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Today’s taste is a treat that I dream about, soup dumplings. My experience with these little guys came later in life than I would have liked. No soup dumplings are not just dumplings floating in some broth; the soup is on the inside! The dumpling is soft and perfectly steamed usually with a meat or seafood filling that is similar to the one found in gyoza. The art of eating these has to be perfected as the juice can gush at first bite. It is a balancing act of placing the dumpling on a soup spoon and lifting with chop sticks. These little guys can be tricky to find but any city with a china town ought to have them. One of the most famous places in New York to find them is Joe’s Shanghai. It is worth the hunt; they will leave you warm on the inside and wondering just how they got the soup in there.

On a side note I once tried to make these from scratch and failed miserably. I would have never guessed it but you turn the stock into a gelatin that way you can wrap in the dumpling as a solid. My problem was that the gelatin never melted and there were strange jello chunks inside. It was a disaster but I had so much fun trying so here are some links to recipes: epicurious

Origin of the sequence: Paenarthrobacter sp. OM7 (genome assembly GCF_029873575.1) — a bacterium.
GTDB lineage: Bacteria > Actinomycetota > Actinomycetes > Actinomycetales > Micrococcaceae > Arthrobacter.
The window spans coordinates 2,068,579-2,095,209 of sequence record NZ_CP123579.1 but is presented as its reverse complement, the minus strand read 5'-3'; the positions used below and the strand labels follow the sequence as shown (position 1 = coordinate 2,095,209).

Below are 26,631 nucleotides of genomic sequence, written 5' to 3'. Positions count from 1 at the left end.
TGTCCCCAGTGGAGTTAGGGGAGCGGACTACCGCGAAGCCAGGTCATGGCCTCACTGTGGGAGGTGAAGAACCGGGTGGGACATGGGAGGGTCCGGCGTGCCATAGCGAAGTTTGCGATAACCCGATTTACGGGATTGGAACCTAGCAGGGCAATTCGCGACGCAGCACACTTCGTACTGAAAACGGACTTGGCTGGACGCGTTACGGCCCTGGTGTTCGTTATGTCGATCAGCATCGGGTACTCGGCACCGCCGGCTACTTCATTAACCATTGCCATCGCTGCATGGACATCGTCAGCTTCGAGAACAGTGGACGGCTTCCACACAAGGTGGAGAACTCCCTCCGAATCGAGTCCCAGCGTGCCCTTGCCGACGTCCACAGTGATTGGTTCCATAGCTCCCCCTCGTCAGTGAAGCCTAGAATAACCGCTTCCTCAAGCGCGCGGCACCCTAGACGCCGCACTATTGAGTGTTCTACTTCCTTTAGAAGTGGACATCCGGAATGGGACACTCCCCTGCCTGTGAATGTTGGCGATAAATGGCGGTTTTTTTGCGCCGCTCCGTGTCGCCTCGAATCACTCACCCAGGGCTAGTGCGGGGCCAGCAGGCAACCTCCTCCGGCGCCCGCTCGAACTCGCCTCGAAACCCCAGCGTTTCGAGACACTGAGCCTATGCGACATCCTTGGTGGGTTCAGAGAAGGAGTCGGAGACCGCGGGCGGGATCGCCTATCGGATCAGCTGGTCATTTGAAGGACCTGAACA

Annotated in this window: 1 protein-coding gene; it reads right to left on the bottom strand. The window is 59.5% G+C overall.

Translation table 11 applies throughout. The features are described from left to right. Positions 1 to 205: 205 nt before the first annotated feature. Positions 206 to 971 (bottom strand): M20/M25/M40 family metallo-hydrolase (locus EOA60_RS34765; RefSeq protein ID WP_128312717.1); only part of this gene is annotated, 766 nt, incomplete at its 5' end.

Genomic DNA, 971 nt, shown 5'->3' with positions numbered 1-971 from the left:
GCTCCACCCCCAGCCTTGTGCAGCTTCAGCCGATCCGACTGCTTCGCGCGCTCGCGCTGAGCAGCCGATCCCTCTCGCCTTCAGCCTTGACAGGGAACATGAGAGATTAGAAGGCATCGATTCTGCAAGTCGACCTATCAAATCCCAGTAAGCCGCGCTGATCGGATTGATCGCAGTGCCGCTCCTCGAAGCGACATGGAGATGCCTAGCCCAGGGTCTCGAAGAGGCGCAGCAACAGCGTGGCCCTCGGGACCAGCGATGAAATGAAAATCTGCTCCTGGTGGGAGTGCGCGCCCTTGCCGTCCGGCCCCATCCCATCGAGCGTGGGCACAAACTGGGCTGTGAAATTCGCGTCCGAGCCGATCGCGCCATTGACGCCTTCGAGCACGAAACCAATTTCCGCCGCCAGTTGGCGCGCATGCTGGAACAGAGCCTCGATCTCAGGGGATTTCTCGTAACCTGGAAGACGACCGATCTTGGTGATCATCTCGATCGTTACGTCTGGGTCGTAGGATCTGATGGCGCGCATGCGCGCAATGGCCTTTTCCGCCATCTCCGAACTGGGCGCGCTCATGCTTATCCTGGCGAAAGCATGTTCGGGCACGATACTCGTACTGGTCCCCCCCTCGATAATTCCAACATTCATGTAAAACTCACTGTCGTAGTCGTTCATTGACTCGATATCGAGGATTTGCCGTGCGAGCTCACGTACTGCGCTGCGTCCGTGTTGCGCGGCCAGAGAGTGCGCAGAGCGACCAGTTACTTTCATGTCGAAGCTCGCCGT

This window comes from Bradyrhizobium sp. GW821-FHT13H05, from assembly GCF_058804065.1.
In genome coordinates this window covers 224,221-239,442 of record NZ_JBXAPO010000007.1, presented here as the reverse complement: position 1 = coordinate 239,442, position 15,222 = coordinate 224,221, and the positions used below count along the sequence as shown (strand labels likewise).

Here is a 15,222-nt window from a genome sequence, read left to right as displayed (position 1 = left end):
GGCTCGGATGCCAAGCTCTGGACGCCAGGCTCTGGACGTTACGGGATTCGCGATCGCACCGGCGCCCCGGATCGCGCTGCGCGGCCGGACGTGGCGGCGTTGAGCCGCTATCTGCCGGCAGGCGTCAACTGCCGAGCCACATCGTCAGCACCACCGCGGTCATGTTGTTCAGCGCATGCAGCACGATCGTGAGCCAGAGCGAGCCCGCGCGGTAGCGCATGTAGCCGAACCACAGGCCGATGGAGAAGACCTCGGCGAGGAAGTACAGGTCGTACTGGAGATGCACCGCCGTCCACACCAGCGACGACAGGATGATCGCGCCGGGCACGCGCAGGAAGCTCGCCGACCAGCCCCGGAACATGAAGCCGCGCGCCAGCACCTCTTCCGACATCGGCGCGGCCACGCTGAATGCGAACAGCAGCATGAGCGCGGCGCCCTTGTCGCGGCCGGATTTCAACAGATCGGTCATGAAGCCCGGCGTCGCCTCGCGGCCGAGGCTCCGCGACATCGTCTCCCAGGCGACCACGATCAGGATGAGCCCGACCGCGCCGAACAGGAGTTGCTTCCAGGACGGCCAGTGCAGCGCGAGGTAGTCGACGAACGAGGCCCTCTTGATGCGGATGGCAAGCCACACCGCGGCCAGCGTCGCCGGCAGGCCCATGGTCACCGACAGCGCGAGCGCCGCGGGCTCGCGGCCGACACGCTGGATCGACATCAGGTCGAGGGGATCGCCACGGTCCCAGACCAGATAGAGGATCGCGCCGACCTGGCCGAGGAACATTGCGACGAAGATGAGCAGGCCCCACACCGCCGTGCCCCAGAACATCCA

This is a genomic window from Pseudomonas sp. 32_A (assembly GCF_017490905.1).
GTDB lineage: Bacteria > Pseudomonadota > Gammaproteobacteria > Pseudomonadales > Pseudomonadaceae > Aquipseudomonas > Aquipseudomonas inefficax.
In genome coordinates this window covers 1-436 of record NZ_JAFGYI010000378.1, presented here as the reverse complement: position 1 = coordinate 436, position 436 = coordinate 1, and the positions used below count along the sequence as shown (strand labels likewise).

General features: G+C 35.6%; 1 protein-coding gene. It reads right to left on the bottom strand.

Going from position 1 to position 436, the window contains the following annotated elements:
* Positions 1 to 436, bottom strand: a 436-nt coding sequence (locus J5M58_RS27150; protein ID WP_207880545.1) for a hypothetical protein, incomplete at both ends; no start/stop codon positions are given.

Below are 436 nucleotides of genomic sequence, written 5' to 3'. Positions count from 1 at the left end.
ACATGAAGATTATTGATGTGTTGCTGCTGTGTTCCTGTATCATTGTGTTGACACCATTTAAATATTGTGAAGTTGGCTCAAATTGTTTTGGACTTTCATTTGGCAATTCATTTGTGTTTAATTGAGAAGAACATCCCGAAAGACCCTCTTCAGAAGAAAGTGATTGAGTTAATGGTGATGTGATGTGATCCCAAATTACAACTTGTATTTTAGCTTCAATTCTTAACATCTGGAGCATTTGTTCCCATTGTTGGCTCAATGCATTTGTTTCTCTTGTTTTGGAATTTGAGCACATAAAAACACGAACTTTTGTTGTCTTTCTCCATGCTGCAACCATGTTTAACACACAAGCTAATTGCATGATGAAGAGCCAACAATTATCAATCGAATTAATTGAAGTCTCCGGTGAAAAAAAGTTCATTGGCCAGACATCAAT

February 19, 2008 at 12:52 pm 1 comment

tuesday taste: king cake

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So, Fat Tuesday has come and gone but king cake can still be had by all. This year I received the baby and must pass on the joy of this cream and cinnamon filled pastry to others. A small plastic baby is hidden in the cake and as tradition the receiver of the baby must pass on the king cake with another party and another cake. This pastry symbolizes the season of Mardi Gras. Cake parties begin the 12th day after Christmas and don’t stop until Fat Tuesday, the official day of Mardi Gras. The celebration occurs throughout the world; perhaps, none appreciate it more than the Gulf Coast states of Louisiana, Mississippi, and Alabama. The celebration in New Orleans is a must see and contrary to popular belief the parades are very family oriented.

The best King Cake, as I and many tried and true southerns will attest, can be found at Paul’s Pastry out of Picayune, Mississippi. view map

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February 12, 2008 at 1:11 pm Leave a comment